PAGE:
0

I've got a machine with two physical identical hard drives which are currently set up with LVM as one logical volume. The original idea was to make use of as much "contiguous" space as possible in order to store a big amount of very large data. Time passed, and the current use of the machine changed, so now I'd rather have the two disks in RAID1, both for some extra safety (yes, I do make backups anyway) and 'cause I really don't need that much space anymore. The main concern is whether the second disk does actually have data on it, but I couldn't find any way to actually know how much data is stored on the physical volume.

I'm trying to figure out what the best way to do this would be, and what features does LVM offer me for this. Would I have to reinstall from scratch, or is there any way I could "split" the LVM and create a RAID1 array while keeping the data on - at least - the first disk (supposing the second one has no data on it)?

Thank you very much.

1

LVM supports some simple RAID configurations, including mirroring (RAID1).

Your best option will be to shrink the LV to a size such that it'll fit onto a single disk (using resize2fs -- assuming ext3/4 -- and lvresize), migrate the VG to a single PV (pvmove), then convert the LV to a mirror (lvconvert --mirror).

As an alternative, instead of converting the LV to a mirror, you could remove the second disk from the VG (lvremove), reformat it as a mdadm RAID1 array with one element, copy your data there, then remove the remaining LVM VG and add it to the array as a mirror.

It should go without saying, but I'll say it anyway: make sure you have a current backup before trying either of these approaches. There are a lot of ways you could easily screw things up and lose data. If possible, set up a scratch array and test on that (e.g, using a pair of USB thumb drives!) before making any changes to your live system.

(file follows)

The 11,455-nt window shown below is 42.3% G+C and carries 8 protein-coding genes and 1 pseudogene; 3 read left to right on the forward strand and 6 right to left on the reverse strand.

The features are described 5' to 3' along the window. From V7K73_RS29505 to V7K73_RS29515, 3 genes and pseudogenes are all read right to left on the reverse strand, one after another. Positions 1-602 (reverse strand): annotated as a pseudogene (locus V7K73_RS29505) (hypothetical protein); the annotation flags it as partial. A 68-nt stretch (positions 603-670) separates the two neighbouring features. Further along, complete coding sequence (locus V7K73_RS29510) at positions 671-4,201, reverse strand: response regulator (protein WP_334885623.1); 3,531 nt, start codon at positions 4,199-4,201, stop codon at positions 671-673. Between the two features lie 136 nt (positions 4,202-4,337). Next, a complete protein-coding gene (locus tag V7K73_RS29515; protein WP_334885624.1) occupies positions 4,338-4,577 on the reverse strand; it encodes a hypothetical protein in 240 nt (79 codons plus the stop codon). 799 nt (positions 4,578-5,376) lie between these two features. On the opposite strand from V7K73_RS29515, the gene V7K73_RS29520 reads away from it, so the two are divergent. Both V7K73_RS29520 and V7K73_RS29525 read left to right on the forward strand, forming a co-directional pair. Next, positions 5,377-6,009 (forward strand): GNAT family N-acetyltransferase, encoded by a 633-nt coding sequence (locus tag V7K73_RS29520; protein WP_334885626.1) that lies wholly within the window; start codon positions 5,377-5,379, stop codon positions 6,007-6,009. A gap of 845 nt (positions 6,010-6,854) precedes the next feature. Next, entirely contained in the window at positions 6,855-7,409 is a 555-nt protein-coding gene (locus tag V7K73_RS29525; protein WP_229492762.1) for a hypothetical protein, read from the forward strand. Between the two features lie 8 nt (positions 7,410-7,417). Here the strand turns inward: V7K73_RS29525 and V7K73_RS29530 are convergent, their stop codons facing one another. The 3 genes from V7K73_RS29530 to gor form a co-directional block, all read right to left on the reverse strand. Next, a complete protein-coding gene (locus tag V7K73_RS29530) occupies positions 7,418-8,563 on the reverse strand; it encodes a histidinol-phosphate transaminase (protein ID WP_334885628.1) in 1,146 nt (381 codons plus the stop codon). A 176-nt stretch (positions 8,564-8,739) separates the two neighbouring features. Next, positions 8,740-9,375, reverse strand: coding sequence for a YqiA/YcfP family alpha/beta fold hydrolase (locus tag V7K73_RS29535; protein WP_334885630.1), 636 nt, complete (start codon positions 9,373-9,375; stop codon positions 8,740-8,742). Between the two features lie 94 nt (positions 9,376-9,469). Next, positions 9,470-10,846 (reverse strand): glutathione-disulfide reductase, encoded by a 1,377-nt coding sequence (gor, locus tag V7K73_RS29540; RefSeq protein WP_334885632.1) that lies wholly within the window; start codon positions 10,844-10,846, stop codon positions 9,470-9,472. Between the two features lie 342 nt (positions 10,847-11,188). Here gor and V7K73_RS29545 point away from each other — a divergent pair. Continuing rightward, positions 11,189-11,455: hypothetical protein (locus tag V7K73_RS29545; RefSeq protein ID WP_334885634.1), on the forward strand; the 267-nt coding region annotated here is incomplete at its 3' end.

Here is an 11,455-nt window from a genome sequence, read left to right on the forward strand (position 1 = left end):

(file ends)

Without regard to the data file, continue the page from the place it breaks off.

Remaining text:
• Thanks! I'll keep this in mind since it looks like a good approach. – markkuit Jul 31 '17 at 19:20
0

Depending on how how actual your distribution/kernel and tools are, there are some options.

First you should be able to identify how much space is used ondisk with the command as follows.

lvs -o +devices

or

pvs -o+pv_used

Then you might have to shrink the filesystem before shrinking the block device as the usable space will be less than before.

Consult the man page of lvconvert. It should be possible to convert from a striped/linear volume to RAID1. You also will find various examples and good documentation to find out if you can convert.

If lvconvert does not work for you, you could use pvmove and vgreduce to free up one disk. You also have to shrink the filesystem before.
Then you can start a RAID1 with just one drive.

mdadm --create /dev/md0 --level=1 --raid-devices=2 /dev/sda1 missing

Then make your filesystem on /dev/md0, mount it and copy the data. Then unmount your LVM and add the second disk to your RAID1. Partition or clean the LVM before.

mdadm --add /dev/md0 /dev/sdb1

Keep in mind that a backup is a really good idea before making these steps as a tiny mistake may nuke your data.

  • Thanks! I'm still having issues trying to figure out how much space is used on the physical volumes. This is what I see, it sees the disks as "full" as in completely partioned, but doesn't look like it looks in-depth at actual usage, or am I missing something? pastebin.com/raw/izuDWxFx – markkuit Jul 31 '17 at 19:21
  • @MarcoGiosa This is normal. Unless you explicitly created the LVs with thin provisioning (which is usually a bad idea!), all of the space was allocated during lvcreate. – duskwuff Jul 31 '17 at 19:51
  • I see. So would there be a way for me to know whether there is data actually stored on the second physical disk? I tried having a look at iotop but of course I'd guess that isn't ideal at all. – markkuit Aug 1 '17 at 7:35

Your Answer

By clicking “Post Your Answer”, you agree to our terms of service, privacy policy and cookie policy

Not the answer you're looking for? Browse other questions tagged or ask your own question.